Verizon (NYSE: VZ), like other established broadband service providers, is aware of Google's (Nasdaq: GOOG) 1 Gbps FTTH experiment, but delivering those speeds is not an immediate concern.
Shammo (Image source: Verizon)
Fran Shammo, EVP and CFO of Verizon, said on Monday during the Morgan Stanley Technology, Media & Telecom Conference that they don't hear customers demanding Gbps broadband speeds.
"FiOS brings a very different perspective to the household with Fiber to the Home," he said. "We actually tested a 1 Gig circuit in New York three years ago so our FiOS product can deliver that but we just don't see the need yet from a household to have that much of a pipe into their home."
That's not to say that Verizon isn't being aggressive on the speed front. Last summer it introduced its FiOS Quantum product suite, which offers a 300 Mbps tier. The Quantum suite includes three other tiers: 50/25, 75/35, and 150/65 Mbps.
In an effort to entice more existing FiOS customers to subscribe to the higher tier products, Verizon launched a plan that will allow subscribers to upgrade to the 50/25 Mbps introductory Quantum tier for an additional $10 a month.
As it migrates more of its so-called "chronic" copper customers-- those that have more than three truck rolls a year--to fiber, Shammo said that they are purchasing not only higher speeds, but also more services like TV.
"With Quantum, we're allowing customers to buy up to the speed they want, including 300 Mbps for those who want it," he said. "What we're seeing as copper to fiber migrates, customers are buying up to that speed, and it looks like the speed that most customers are buying up to is 50 Mbps. That seems to be the sweet spot in the industry right now."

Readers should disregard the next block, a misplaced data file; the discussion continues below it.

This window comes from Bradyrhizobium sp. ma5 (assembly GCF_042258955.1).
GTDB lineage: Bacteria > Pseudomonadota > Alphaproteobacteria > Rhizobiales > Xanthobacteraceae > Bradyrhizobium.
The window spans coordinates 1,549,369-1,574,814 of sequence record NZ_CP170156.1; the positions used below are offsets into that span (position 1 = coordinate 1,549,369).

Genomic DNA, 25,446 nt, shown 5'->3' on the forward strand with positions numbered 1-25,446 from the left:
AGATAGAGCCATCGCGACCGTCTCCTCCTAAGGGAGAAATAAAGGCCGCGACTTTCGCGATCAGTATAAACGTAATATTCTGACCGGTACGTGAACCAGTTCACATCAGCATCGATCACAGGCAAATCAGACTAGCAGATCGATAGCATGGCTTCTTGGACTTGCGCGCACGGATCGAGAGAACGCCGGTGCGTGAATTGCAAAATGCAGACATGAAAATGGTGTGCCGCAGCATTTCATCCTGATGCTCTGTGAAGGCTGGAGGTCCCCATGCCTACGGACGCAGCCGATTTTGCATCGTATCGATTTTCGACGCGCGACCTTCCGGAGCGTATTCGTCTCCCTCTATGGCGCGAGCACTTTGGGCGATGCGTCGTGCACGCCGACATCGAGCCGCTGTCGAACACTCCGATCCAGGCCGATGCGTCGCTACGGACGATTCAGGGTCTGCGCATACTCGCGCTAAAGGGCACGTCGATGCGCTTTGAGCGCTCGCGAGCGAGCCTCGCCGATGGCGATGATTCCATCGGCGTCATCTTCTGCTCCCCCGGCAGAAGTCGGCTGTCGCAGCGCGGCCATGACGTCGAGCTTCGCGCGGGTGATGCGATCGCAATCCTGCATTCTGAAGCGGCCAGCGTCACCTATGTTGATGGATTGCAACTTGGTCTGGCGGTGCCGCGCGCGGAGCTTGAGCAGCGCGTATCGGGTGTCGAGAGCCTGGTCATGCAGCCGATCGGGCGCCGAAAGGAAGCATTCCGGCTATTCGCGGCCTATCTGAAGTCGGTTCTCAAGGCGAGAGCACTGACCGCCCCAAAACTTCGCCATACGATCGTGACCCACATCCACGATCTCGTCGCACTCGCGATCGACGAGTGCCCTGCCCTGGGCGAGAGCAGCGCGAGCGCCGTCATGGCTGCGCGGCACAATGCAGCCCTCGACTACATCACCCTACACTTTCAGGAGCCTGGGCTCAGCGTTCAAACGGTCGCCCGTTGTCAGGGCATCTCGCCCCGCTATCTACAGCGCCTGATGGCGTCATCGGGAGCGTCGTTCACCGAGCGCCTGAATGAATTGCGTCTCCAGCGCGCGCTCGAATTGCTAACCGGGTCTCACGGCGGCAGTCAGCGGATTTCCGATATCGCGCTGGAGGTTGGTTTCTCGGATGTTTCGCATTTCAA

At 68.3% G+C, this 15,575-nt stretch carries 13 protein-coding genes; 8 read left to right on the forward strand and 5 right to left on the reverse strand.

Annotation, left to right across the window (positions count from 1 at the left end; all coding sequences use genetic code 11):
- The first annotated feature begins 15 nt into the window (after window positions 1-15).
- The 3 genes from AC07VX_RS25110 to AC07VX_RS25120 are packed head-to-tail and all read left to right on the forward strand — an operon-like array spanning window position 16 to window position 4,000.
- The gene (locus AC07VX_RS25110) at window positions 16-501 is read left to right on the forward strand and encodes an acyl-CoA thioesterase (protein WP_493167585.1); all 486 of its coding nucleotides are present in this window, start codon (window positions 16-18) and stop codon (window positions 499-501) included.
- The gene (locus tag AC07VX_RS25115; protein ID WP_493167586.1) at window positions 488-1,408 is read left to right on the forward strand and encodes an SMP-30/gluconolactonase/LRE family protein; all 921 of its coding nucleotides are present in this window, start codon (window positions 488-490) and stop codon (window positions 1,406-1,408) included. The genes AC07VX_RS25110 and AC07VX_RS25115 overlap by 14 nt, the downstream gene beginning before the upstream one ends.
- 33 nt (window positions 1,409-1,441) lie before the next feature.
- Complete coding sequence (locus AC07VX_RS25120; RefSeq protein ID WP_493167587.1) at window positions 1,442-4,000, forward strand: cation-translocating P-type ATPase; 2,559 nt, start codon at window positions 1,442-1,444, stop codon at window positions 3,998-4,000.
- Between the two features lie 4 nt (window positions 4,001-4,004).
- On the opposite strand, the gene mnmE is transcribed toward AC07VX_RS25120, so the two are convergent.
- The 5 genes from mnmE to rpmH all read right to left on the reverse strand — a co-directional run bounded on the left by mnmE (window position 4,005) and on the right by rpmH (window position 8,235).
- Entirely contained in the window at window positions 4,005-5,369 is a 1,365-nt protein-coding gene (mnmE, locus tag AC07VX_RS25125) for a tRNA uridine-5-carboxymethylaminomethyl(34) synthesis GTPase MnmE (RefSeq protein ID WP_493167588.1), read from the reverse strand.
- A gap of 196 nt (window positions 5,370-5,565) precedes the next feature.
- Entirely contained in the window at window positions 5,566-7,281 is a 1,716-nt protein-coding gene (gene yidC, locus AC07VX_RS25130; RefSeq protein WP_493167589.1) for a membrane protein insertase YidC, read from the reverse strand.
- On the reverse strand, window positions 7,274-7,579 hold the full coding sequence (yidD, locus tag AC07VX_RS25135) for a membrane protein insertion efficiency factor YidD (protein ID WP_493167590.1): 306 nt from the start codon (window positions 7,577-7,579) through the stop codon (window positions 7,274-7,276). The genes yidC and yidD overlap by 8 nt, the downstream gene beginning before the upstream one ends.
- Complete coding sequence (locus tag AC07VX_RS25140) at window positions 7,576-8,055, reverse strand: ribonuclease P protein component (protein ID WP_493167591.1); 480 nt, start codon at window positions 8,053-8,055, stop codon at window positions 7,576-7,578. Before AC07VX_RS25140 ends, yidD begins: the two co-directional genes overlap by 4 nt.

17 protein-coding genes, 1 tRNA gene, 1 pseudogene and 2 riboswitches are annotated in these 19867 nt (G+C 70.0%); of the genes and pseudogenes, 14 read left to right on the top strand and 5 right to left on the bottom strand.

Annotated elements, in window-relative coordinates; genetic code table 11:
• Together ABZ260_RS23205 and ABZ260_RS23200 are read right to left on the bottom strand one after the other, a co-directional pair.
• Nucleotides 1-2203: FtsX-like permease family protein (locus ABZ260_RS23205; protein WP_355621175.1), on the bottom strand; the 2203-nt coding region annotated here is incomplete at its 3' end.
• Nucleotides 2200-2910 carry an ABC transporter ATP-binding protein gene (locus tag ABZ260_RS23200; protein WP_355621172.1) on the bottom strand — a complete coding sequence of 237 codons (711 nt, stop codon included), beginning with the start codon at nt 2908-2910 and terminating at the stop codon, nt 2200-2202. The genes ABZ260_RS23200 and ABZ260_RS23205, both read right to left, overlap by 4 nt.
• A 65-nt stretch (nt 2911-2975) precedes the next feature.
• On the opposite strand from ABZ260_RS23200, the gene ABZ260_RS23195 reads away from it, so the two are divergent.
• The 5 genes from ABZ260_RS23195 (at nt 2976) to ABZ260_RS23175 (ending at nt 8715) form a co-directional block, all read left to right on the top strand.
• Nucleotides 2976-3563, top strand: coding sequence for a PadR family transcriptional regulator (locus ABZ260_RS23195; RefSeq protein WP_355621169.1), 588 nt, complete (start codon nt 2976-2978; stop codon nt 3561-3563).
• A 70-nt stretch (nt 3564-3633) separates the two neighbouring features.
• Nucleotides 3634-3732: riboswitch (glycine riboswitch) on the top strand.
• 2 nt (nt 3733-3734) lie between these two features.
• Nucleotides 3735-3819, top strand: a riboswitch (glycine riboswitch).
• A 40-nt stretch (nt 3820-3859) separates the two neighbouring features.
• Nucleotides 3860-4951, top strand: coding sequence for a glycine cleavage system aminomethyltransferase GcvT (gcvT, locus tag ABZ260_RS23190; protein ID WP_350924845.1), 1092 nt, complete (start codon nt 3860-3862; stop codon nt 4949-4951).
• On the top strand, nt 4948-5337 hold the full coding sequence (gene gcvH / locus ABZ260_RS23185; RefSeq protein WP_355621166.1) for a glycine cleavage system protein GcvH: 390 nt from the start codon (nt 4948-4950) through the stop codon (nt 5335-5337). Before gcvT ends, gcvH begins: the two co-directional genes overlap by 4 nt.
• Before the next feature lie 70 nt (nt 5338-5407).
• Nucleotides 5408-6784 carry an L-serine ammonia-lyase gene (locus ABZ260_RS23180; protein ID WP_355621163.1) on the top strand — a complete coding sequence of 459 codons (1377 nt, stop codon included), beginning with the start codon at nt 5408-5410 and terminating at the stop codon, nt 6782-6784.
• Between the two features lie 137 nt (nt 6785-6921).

Shammo added that as consumers begin to use more connected devices in their homes, the telco will be able to address those needs with minimal investment "because I already put the fiber to the prem."
Verizon's copper to fiber migration was accelerated in late 2012 after Superstorm Sandy damaged a large portion of its copper wiring in New York City and New Jersey. Lowell McAdam, Verizon's CEO and chairman said during a recent investor conference that it will accelerate the migration of customers on its copper facilities to fiber in 2013.
In 2012, Verizon converted about 200,000 customers to fiber, but that number might be a bit higher due to Sandy's impact.
"The copper to fiber migration is another strategic initiative we're making to improve the wireline margin by reducing the cost of maintaining that copper plant," Shammo said.
- listen to the webcast (reg req)
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